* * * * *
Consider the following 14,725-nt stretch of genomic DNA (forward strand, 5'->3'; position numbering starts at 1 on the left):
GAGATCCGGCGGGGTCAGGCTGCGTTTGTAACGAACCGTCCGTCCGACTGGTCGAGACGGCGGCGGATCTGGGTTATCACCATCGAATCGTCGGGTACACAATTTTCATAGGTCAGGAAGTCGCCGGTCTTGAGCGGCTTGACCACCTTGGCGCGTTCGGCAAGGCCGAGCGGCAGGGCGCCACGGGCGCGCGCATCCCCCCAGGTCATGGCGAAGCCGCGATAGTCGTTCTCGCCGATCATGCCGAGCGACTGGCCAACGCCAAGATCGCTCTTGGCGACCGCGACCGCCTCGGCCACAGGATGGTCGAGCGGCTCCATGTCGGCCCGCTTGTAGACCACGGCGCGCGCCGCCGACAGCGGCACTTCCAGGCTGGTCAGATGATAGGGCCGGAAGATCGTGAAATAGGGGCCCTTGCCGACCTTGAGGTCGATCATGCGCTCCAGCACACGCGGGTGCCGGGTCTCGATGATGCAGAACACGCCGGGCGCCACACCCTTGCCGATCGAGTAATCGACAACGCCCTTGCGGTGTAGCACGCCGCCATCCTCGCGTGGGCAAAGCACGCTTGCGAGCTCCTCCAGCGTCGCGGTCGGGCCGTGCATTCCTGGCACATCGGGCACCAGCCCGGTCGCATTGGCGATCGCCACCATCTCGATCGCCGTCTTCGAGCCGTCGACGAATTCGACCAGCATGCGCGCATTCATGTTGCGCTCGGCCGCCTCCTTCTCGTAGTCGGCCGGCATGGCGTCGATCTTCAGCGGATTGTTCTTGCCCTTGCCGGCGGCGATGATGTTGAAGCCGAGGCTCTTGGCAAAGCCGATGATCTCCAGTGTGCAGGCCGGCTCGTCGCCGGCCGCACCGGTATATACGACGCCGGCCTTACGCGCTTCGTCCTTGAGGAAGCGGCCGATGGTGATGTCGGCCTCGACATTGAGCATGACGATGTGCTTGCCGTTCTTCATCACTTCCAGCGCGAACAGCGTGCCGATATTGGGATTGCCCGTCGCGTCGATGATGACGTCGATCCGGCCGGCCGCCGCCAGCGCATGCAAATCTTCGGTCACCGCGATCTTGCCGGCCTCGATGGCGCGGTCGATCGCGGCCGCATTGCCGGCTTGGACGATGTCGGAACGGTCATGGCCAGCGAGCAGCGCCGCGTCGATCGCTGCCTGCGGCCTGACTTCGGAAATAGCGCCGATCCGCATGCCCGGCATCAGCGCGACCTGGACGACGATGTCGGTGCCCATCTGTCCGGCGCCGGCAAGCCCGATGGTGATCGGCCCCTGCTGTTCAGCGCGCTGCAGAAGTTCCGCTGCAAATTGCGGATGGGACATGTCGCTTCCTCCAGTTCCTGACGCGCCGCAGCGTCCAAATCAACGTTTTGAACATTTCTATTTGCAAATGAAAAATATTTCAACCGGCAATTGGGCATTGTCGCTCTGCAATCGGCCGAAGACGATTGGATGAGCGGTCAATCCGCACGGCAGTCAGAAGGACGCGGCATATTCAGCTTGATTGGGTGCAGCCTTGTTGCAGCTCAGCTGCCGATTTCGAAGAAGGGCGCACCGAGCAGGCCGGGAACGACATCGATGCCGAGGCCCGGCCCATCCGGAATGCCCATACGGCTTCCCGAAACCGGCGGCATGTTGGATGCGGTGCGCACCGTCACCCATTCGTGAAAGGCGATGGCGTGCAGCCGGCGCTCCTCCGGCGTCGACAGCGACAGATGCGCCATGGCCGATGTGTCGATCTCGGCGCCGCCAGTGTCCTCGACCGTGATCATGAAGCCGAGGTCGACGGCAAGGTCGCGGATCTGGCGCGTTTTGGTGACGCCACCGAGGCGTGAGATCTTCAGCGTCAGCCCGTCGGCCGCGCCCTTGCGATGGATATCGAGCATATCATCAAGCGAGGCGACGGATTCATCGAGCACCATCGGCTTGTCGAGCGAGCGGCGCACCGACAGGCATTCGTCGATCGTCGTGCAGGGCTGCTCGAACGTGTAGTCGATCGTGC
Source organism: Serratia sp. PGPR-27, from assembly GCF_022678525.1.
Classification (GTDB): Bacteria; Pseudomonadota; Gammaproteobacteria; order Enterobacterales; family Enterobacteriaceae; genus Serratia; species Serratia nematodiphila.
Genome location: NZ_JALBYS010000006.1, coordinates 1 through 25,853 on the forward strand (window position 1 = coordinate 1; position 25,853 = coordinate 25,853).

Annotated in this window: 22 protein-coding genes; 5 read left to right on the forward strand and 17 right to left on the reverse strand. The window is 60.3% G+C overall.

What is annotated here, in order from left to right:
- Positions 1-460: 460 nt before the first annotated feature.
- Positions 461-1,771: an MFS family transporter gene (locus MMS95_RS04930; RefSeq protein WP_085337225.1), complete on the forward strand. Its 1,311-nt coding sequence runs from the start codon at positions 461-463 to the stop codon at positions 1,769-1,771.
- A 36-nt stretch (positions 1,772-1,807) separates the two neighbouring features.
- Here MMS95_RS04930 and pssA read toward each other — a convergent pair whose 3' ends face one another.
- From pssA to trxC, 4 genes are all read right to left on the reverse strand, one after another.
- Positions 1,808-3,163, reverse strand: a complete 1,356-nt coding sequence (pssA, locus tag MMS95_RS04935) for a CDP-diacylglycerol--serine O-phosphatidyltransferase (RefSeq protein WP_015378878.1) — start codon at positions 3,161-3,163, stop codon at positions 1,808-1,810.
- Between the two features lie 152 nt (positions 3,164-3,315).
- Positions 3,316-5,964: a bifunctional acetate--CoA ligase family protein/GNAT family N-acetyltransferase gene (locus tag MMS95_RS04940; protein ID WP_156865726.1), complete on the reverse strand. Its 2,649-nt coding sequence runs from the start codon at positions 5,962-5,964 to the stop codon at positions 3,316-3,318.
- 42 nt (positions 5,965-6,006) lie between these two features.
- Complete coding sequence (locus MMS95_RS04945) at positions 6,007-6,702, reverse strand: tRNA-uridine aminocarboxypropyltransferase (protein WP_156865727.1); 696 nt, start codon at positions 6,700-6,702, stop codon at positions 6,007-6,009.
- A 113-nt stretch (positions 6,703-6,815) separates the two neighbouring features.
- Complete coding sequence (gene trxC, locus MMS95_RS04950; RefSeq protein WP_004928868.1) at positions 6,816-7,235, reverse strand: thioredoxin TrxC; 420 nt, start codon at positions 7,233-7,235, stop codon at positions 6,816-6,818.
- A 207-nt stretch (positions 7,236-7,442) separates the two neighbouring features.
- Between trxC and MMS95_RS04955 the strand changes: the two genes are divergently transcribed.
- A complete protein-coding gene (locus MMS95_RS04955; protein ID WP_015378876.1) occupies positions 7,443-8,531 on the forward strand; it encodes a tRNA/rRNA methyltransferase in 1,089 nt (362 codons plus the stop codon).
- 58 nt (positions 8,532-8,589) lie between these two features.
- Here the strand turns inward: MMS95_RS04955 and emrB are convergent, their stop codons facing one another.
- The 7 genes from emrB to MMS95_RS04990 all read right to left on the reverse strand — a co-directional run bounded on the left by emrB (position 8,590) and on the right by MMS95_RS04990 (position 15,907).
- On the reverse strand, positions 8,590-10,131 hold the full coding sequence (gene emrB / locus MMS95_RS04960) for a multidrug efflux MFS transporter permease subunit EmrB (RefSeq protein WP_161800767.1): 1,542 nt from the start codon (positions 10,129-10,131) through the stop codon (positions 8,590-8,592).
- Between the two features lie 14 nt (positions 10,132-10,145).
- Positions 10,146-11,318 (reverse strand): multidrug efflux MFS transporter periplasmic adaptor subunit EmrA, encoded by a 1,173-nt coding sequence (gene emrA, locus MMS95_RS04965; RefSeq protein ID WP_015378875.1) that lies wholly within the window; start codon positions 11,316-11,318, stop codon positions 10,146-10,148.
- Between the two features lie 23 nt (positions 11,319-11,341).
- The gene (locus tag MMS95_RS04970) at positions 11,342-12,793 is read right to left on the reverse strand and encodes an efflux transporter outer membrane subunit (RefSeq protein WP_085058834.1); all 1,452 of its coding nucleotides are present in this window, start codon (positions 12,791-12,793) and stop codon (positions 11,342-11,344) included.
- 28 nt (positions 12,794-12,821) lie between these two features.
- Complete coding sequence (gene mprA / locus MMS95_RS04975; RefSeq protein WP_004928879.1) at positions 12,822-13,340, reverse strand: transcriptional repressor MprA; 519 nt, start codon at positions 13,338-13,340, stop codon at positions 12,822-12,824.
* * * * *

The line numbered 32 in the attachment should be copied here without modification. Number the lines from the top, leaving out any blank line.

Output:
- Complete coding sequence (gene mprA / locus MMS95_RS04975; RefSeq protein WP_004928879.1) at positions 12,822-13,340, reverse strand: transcriptional repressor MprA; 519 nt, start codon at positions 13,338-13,340, stop codon at positions 12,822-12,824.